A United Nations terrorism expert said on Monday that the Islamic State terrorist group has made between $35 million and $45 million off of ransom payments in the past year alone, the Associated Press reports.
Speaking at a hearing for the U.N. Security Council's Counter-Terrorism Committee, Yotsna Lalji, an expert who has monitored Al Qaeda and other extremist groups, told the committee that the extremist practice of kidnapping for a source of revenue "continues to grow."
By telling the committee that the Islamic State has made as much as $45 million off of ransom payments this past year, Lalji put that dollar amount into perspective by stating that an estimated total of just $120 million in ransom payments were paid to terrorist organizations in the span of 2004 to 2012.
Lalji noted that Al Qaeda leadership is likely responsible for the recent incline in the extremist groups' use of kidnappings. She mentioned that in October 2012 Al Qaeda's leader, Ayman al-Zawahiri, released a recording where he urged extremists across the world to kidnap Westerners.
Lalji further noted that since the recording, Al Qaeda and its affiliates, which used to include the Islamic State up until 2013, began to use kidnappings as "the core Al Qaeda tactic for generating revenue."
To further compare the magnitude of ISIS's revenue from ransom payments, Lalji noted that Al Qaeda groups in the Arabian Peninsula received just $20 million off of such payments in a three-year span between 2011 and 2013. Al Qaeda groups operating in North Africa brought home $75 million in ransom payments in the past four years, with Boko Haram in Nigeria and al-Shabab in Somalia having "collected millions of dollars in the past years."
Although Lalji said that a more recent Filipino ISIS affiliate, Abu Sayyaf, has received about $1.5 million in ransom payments, a representative from the Terrorism Research & Analysis Consortium stated that Abu Sayyaf hit the jackpot when they received a $5 million ransom payment for two German hostages they captured.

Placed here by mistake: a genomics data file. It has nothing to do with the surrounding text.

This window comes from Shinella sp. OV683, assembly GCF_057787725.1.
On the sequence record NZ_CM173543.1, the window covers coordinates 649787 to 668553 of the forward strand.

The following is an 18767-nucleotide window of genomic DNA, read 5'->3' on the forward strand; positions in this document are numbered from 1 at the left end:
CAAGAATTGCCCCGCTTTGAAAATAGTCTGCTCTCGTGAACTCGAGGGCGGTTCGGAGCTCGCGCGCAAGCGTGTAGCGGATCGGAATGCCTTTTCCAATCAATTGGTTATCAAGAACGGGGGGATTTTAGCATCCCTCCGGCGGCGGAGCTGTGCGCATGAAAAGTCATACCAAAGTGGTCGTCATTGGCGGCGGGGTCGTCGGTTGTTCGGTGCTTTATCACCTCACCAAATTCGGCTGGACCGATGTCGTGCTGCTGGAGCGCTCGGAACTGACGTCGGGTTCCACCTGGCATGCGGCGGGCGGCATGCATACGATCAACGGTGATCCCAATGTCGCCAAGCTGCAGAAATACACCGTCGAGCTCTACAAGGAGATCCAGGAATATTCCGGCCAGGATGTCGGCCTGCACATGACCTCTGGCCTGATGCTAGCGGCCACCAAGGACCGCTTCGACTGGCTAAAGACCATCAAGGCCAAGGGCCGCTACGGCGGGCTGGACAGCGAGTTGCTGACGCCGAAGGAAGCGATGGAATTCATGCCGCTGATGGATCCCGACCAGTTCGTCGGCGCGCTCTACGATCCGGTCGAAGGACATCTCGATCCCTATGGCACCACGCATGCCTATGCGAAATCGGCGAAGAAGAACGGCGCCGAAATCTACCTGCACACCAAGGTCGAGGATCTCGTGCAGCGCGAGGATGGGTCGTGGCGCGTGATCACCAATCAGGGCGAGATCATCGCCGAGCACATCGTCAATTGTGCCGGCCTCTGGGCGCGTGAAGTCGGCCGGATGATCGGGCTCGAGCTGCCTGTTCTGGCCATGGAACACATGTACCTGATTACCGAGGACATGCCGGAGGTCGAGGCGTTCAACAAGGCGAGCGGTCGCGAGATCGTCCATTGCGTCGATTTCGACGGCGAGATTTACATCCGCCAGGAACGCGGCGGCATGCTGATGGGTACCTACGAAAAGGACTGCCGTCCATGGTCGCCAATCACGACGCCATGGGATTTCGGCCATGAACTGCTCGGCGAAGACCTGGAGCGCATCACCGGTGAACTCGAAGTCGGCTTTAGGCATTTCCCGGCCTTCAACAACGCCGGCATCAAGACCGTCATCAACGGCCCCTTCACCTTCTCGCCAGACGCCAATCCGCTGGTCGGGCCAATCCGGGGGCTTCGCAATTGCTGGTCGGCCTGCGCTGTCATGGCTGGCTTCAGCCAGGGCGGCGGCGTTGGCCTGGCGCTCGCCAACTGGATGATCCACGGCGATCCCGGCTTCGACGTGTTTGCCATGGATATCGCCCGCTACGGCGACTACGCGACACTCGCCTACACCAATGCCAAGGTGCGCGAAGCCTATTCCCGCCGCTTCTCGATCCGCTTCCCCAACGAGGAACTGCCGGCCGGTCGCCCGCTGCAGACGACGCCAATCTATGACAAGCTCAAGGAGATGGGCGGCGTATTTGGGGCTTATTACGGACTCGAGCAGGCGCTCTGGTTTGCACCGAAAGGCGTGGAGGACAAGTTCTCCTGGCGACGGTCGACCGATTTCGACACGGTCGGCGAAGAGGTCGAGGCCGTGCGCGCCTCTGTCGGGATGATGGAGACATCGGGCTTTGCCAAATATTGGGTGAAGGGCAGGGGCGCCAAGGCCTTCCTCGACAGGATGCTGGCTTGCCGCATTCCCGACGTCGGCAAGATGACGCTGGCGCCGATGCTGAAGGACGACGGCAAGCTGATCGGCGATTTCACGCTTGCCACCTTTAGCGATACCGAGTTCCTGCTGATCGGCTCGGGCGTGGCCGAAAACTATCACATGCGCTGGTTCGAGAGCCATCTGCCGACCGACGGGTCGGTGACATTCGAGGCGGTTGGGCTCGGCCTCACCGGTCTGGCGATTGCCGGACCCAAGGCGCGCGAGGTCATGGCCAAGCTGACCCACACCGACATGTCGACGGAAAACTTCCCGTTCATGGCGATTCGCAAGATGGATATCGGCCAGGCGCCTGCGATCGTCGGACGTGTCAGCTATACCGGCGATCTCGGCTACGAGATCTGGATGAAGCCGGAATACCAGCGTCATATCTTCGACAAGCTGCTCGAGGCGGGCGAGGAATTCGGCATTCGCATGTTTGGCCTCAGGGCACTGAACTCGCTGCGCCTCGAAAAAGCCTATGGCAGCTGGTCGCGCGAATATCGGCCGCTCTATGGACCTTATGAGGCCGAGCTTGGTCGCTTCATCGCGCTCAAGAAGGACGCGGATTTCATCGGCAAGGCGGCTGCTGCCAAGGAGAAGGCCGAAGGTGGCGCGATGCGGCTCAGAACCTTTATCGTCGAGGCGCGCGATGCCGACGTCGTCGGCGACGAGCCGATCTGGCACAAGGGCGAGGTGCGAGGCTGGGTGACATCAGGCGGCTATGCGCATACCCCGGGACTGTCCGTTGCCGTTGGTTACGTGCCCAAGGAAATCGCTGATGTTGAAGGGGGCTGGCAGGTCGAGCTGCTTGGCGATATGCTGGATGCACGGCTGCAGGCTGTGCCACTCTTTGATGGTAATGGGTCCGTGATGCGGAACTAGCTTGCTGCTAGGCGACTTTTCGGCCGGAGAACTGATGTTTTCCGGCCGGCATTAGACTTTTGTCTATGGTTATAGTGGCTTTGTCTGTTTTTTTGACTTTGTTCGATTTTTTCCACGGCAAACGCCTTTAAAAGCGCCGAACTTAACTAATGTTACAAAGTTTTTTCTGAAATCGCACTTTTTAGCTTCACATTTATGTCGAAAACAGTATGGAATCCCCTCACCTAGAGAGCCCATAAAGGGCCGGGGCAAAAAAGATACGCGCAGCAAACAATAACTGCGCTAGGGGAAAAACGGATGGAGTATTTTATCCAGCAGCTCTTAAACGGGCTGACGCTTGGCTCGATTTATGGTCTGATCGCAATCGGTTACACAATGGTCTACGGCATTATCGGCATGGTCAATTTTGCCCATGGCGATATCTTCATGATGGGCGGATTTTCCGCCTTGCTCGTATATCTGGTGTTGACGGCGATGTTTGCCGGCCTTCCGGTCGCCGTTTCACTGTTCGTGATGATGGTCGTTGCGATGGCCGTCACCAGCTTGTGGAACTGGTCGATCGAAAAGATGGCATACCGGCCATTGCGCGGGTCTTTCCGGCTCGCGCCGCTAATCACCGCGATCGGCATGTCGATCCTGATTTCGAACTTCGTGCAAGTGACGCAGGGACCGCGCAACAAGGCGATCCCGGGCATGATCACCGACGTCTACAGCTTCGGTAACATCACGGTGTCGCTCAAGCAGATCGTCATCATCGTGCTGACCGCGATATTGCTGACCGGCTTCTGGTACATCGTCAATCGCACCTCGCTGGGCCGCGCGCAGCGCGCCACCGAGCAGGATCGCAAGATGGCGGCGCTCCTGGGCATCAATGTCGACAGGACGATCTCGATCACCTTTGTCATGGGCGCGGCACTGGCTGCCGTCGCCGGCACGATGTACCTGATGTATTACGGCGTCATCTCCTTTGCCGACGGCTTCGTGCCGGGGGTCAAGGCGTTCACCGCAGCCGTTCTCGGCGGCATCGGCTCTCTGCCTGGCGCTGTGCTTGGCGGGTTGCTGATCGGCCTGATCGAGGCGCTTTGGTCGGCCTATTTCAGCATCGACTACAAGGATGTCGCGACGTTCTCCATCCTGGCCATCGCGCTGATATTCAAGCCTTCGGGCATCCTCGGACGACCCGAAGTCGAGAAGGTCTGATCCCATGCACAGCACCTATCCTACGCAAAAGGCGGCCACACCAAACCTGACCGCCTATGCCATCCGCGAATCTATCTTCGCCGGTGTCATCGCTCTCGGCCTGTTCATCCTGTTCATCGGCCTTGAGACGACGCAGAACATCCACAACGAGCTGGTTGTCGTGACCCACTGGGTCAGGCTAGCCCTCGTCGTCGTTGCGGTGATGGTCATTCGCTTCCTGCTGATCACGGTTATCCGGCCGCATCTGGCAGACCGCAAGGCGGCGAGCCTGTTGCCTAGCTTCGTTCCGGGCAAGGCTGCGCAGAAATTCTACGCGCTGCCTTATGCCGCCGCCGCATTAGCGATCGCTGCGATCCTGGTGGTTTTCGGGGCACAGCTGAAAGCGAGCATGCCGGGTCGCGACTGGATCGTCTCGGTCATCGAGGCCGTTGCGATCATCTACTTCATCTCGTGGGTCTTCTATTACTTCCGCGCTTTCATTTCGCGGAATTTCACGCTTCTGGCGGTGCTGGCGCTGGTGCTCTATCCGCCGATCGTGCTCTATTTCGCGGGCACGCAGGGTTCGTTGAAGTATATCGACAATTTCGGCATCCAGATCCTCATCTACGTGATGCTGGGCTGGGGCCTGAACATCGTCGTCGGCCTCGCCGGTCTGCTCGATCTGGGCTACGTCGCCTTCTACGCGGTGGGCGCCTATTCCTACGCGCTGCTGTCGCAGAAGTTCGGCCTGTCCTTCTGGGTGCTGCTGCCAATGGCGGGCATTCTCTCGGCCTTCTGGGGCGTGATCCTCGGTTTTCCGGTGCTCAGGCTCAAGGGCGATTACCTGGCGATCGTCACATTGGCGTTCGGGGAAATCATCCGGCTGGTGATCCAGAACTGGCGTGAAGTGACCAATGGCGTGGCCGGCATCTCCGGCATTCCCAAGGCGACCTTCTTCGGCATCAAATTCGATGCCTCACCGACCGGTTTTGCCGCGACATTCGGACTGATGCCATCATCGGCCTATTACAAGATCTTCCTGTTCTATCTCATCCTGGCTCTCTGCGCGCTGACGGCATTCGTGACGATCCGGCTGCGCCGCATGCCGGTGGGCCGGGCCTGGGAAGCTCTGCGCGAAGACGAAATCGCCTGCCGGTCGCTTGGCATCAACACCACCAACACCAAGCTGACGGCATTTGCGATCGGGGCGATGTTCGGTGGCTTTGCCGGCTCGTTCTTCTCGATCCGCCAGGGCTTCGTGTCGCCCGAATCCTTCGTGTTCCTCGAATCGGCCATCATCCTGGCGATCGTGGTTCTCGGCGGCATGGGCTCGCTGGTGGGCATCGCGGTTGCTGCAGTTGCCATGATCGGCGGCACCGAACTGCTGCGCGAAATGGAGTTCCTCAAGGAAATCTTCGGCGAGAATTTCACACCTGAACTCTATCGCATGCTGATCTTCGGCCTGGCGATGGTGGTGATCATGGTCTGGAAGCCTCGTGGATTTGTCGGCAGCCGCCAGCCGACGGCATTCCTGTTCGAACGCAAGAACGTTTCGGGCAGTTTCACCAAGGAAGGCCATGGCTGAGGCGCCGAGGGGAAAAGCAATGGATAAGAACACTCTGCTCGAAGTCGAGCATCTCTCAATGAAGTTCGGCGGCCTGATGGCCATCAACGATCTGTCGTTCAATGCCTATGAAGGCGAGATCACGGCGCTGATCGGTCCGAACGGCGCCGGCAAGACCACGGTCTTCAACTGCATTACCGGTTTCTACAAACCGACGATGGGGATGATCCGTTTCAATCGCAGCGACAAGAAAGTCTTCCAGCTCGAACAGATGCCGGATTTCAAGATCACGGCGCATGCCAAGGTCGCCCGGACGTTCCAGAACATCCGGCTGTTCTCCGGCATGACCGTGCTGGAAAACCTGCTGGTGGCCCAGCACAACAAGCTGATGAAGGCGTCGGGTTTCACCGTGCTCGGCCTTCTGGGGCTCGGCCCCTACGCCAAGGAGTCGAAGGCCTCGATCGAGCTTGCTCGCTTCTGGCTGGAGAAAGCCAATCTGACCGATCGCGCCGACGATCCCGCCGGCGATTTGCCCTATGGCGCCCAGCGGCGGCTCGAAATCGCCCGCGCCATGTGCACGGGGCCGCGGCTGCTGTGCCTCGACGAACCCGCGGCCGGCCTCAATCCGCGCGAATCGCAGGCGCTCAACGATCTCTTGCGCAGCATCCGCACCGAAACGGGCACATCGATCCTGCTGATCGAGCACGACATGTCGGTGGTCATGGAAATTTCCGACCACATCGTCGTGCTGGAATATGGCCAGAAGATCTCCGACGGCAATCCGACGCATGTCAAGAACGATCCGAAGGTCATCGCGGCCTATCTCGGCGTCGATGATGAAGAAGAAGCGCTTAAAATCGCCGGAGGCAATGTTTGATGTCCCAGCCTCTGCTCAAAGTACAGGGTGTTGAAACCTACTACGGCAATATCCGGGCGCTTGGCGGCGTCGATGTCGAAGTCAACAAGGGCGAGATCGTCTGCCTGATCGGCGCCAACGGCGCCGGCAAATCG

Lalji said that while most terrorist groups conduct the kidnappings themselves, Al Qaeda in the Arabian Peninsula also use the help of Yemeni tribesmen, who deliver hostages to the militants in exchange for payment.
Although the Al Qaeda Sanctions Committee found that most of the extremist groups' captives tend to be people that are kidnapped within their own home country, foreign hostages from Western nations tend to generate the largest ransom payments.
According to testimony from the fixer who got slain American journalist Steven Sotloff into Syria in August 2013, one technique purportedly used by ISIS to find foreigners to kidnap is using border patrol guards to snitch to the militants when foreigners cross the border.
Sotloff's fixer told CNN in September that he believes a border patrol guard ratted them out to ISIS militants when he and Sotloff crossed the Turkey border into Syria. Both men were kidnapped shortly after crossing the border when they were stopped by an ISIS roadblock in the border town of Aleppo.
Although extremist organizations are starting to rely heavily on ransom payments as a primary source of revenue, some Western countries, including the United States and Britain, have policies that make it illegal to negotiate or pay ransom to terrorist groups.
Although the families of Sotloff and fellow slain American journalist James Foley attempted to raise money to pay off their loved ones' ransom to ISIS, their efforts were quickly shot down by the State Department who warned the families of the potential prosecution if they attempted to pay the ransom.
Having received much criticism from the hostages' families about how the government handled the hostage situation, President Barack Obama ordered a full review of how the federal government responds when its citizens are taken hostage overseas. However, Obama explicitly said that the review would not change anything in the policy that would allow Americans to negotiate or pay ransoms to terrorists.